Homelessness rises among elderly, aboriginal people in Metro Vancouver
Mayors link the crisis directly to soaring housing costs.
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Metro Vancouver mayors are linking rising numbers of homeless people directly to the region’s housing crisis, as final numbers from the 2017 homeless count show homelessness is rising especially among aboriginal people and the elderly.
“The Vancouver housing system is extremely stressed these days and it’s pushing seniors right out of housing and into homelessness,” said Lorraine Copas, executive director of the Social Planning and Research Council of B.C.
Elderly people represented 18 per cent of the region's homeless population in 2008. That's risen to 23 per cent in 2017.
“I know that the shelters care about this and are struggling on what you do with the senior who is in their 80s and no longer has a place to live. We’ve even heard of stories of seniors camping in a tent in the winter, trying to get by.”
Aboriginal people make up 34 per cent of the region’s homeless population — despite being just 2.5 per cent of the general population. To make matters worse, aboriginal people are more likely to be unsheltered homeless (living outside instead of in a homeless shelter or couch surfing) than other demographics.
Overall, the number of homeless rose 30 per cent between 2014 and 2017. Around 22 per cent of those surveyed were employed full time or part time, and 82 per cent suffered from at least one health condition.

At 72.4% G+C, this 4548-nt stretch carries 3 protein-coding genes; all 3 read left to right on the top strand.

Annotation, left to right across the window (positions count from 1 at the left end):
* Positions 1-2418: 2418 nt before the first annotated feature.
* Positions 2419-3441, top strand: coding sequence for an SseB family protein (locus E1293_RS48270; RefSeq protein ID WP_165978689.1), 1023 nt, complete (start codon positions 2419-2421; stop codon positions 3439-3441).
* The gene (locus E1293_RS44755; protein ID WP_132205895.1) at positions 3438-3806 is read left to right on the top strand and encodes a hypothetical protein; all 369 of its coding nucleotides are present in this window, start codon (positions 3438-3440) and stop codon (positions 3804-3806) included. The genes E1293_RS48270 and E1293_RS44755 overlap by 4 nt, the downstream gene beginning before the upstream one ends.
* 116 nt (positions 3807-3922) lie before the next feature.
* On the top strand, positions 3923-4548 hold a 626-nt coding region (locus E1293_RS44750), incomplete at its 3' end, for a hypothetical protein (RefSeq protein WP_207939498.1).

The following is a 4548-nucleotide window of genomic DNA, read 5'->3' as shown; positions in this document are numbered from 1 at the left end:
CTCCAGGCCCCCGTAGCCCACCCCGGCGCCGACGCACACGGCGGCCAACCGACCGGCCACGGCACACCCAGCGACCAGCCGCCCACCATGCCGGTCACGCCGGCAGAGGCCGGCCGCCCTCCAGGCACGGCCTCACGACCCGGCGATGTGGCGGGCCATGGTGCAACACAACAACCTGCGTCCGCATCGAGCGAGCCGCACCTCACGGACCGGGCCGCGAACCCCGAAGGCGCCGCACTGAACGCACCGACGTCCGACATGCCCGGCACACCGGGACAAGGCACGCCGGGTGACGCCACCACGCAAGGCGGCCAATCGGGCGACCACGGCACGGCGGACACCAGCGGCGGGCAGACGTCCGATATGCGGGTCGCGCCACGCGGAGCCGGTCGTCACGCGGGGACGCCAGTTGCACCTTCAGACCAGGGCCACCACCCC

Mike Clay, mayor of Port Moody, and Greg Moore, mayor of Port Coquitlam, emphasized that homeless people do not come from “somewhere else:” half of those surveyed say they have lived in their community for 10 years.
“We blame people for being homeless,” said Jonquil Hallgate, an advocate for the homeless in Surrey. “We say, they’ve made bad choices, they don’t work hard enough, they’re lazy, they live with addiction and mental health challenges. In life there is cause-and-effect, moments that affect us differently.”
Hallgate went on to describe some of the life circumstances homeless people have shared with her: a young aboriginal man who had been placed in 48 different foster homes; a young woman sold into prostitution at 13 by her mother; a veteran who had difficulty living inside because of severe post-traumatic stress disorder.
Metro Vancouver Regional District released its initial 2017 homeless count numbers in March, along with an action plan that called for help from senior levels of government. Clay said Metro Vancouver is examining its own large portfolio of social housing to see how it can leverage city-owned land and work with partners to increase the amount of affordable housing in the region.
“We know that affordable dwellings have declined in Metro Vancouver at a rate of eight per cent a year,” he said.
The new NDP government has committed to fund 2,000 units of temporary, pre-fabricated modular housing (a quicker and cheaper way of building) throughout the Metro Vancouver region, specifically targeted to people who are homeless or at risk of homelessness.
Moore called that a “good first step,” but said the provincial government needs to also move forward to develop a strategic plan with municipalities. Selina Robinson, Minister of Municipal Affairs and Housing, said the B.C. government plans to start working on an action plan for homelessness.